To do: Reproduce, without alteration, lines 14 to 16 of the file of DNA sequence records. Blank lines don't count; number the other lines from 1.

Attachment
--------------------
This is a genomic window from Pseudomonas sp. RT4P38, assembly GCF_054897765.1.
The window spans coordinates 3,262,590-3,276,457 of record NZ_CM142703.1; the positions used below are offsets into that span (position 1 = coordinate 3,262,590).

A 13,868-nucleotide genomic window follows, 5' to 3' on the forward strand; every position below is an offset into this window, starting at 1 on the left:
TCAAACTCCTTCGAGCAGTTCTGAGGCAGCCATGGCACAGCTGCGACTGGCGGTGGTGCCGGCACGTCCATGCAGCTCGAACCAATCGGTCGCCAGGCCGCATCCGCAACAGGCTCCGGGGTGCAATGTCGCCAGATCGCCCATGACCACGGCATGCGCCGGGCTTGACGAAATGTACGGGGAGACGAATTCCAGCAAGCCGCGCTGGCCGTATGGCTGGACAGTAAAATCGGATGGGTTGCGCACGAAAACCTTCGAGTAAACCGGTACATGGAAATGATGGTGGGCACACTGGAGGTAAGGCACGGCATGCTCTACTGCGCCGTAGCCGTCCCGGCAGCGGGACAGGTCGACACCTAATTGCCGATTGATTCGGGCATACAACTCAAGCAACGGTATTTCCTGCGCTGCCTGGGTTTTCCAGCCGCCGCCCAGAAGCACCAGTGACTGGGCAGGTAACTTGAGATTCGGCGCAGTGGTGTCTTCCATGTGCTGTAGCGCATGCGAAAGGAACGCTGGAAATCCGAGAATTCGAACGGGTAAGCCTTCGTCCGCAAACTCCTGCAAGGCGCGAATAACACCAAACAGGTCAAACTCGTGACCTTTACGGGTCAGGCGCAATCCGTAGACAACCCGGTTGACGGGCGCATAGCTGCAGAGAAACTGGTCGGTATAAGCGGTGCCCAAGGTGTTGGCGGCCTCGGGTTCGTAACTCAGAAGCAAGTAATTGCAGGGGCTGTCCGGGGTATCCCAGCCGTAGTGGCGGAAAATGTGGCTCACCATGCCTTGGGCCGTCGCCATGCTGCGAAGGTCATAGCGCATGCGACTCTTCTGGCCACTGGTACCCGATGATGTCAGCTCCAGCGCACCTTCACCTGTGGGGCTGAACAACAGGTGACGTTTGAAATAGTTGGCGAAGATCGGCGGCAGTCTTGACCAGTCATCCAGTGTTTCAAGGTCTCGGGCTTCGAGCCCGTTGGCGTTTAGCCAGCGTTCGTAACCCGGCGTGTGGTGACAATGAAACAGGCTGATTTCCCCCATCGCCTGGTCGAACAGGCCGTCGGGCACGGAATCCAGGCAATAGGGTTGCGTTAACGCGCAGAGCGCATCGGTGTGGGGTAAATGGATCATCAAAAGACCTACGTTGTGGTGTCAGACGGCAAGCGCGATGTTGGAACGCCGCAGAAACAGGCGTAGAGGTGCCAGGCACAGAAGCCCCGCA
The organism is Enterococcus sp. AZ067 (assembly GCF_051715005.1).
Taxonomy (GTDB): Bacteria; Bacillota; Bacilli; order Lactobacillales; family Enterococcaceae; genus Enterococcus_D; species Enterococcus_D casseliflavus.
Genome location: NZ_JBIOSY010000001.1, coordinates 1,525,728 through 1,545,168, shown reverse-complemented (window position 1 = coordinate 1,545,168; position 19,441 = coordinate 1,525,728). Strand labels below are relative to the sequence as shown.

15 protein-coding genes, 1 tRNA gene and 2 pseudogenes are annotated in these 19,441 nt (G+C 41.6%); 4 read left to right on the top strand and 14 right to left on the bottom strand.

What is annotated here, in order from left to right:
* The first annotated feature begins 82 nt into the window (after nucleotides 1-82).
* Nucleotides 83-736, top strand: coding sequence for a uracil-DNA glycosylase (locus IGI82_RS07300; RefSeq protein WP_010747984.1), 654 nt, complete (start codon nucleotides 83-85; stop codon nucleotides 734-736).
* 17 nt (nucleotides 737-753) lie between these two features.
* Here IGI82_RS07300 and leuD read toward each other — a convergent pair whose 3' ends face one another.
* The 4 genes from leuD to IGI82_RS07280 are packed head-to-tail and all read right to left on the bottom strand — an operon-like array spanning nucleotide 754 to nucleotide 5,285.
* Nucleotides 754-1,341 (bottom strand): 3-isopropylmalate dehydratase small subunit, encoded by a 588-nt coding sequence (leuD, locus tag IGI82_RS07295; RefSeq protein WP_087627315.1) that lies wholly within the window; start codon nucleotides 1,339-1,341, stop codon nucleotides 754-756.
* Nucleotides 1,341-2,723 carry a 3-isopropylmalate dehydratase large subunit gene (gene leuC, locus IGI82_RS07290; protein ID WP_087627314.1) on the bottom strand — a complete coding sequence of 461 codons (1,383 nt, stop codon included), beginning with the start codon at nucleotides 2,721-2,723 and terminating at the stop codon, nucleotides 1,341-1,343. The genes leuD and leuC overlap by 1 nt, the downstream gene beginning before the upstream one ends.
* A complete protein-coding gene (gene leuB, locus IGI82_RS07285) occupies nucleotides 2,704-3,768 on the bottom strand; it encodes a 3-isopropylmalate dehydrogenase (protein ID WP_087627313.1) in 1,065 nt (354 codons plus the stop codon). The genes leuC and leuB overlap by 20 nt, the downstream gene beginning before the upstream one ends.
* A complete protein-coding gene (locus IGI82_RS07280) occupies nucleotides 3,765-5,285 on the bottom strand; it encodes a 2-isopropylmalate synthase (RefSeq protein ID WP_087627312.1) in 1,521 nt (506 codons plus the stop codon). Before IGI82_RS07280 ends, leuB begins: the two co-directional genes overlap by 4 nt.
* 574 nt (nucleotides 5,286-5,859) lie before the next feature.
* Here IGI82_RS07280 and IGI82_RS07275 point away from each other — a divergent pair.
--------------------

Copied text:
* The 4 genes from leuD to IGI82_RS07280 are packed head-to-tail and all read right to left on the bottom strand — an operon-like array spanning nucleotide 754 to nucleotide 5,285.
* Nucleotides 754-1,341 (bottom strand): 3-isopropylmalate dehydratase small subunit, encoded by a 588-nt coding sequence (leuD, locus tag IGI82_RS07295; RefSeq protein WP_087627315.1) that lies wholly within the window; start codon nucleotides 1,339-1,341, stop codon nucleotides 754-756.
* Nucleotides 1,341-2,723 carry a 3-isopropylmalate dehydratase large subunit gene (gene leuC, locus IGI82_RS07290; protein ID WP_087627314.1) on the bottom strand — a complete coding sequence of 461 codons (1,383 nt, stop codon included), beginning with the start codon at nucleotides 2,721-2,723 and terminating at the stop codon, nucleotides 1,341-1,343. The genes leuD and leuC overlap by 1 nt, the downstream gene beginning before the upstream one ends.